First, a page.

A Room with a View

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A British clergyman at the Pension Bertolini who dislikes the Emersons and tells Lucy that Mr. Emerson murdered his own wife. It is later revealed that Mrs. Emerson died after becoming sick with depression and regret when George was sick as a baby. Mr. Eager encouraged Mrs. Emerson to believe that the sickness was the result of George’s not being baptized, and this may be what Mr. Eager means by saying that Mr. Eager murdered his wife.

Mr. Eager Quotes in A Room with a View

The A Room with a View quotes below are all either spoken by Mr. Eager or refer to Mr. Eager. For each quote, you can also see the other characters and themes related to it (each theme is indicated by its own dot and icon, like this one:
Society, Manners, and Changing Social Norms Theme Icon
). Note: all page and citation info for the quotes below refers to the Penguin Classics edition of A Room with a View published in 2000.
Chapter 5 Quotes

"How wonderfully people rise in these days!" sighed Miss Bartlett, fingering a model of the leaning Tower of Pisa.
"Generally," replied Mr. Eager, "one has only sympathy for their success. The desire for education and for social advance—in these things there is something not wholly vile.”

Related Characters: Charlotte Bartlett (speaker), Mr. Eager (speaker)
Page Number: 49
Explanation and Analysis:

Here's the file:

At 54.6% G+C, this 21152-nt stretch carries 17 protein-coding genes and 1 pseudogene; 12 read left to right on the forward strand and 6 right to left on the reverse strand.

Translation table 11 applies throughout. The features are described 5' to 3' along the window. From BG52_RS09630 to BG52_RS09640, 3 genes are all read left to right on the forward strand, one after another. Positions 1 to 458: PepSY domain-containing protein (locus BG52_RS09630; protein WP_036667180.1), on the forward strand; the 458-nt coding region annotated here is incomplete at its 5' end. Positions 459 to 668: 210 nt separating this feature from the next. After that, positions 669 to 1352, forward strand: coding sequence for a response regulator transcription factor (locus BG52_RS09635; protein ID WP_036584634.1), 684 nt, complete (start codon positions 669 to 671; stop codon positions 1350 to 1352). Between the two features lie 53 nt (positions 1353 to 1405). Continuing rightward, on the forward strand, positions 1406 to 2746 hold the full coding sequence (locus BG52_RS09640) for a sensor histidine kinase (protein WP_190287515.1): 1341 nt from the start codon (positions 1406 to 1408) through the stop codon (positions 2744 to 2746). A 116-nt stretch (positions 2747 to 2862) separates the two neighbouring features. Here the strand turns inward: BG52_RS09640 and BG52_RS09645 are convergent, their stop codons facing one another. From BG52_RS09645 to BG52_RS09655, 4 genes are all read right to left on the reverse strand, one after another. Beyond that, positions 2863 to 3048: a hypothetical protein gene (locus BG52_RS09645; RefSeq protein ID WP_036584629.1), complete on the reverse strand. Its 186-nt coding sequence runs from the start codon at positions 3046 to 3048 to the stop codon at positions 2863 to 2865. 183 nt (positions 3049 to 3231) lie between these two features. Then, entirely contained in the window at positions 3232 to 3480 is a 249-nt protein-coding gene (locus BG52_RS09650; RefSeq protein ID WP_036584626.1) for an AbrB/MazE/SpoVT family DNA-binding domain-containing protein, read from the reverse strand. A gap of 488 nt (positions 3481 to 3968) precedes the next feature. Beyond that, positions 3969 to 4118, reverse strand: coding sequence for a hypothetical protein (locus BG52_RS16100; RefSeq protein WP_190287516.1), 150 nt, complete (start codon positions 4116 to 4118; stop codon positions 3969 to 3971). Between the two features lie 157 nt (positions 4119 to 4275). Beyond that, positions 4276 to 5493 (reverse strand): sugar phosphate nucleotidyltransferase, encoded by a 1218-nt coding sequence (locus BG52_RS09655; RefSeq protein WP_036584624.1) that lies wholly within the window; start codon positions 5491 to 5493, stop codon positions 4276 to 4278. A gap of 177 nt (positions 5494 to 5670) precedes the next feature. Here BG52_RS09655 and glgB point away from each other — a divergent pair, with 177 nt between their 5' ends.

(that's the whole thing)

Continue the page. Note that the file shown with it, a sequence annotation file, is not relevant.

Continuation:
In this passage, Charlotte and Mr. Eager, another British clergyman, have a conversation about the Emerson family. Charlotte notes that the Emersons have risen in British society very quickly: with hard work and a strong desire for education, they have made a fortune for themselves. Charlotte and Mr. Eager are both impressed with the Emersons' progress in society--up to a point. While they offer reserved compliments for the Emersons, they also qualify their compliments, suggesting a kind of wariness. Charlotte, a proud resident of the upper-classes of British society, sees something threatening in the progress of the working classes: if the poor are getting richer, then how much longer will the rich be around? (Note also the potentially erotic way that Charlotte strokes a phallic model of the Tower of Pisa--a sign, some critics have argued, for the repressed sexual desires of the British elite.)

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Mr. Eager Character Timeline in A Room with a View

The timeline below shows where the character Mr. Eager appears in A Room with a View. The colored dots and icons indicate which themes are associated with that appearance.
Chapter 2
Society, Manners, and Changing Social Norms Theme Icon
Honesty Theme Icon
...two parties, and leads his congregation outside. Lucy recognizes the reverend as an Englishman named Mr. Eager . George tells Lucy that his father has driven Mr. Eager out of the church,... (full context)
Chapter 5
Society, Manners, and Changing Social Norms Theme Icon
...and Charlotte tells Lucy that she admires Miss Lavish. Lucy and Charlotte then run into Mr. Eager , who invites them to join him on a ride into the nearby hills, to... (full context)
Society, Manners, and Changing Social Norms Theme Icon
Love Theme Icon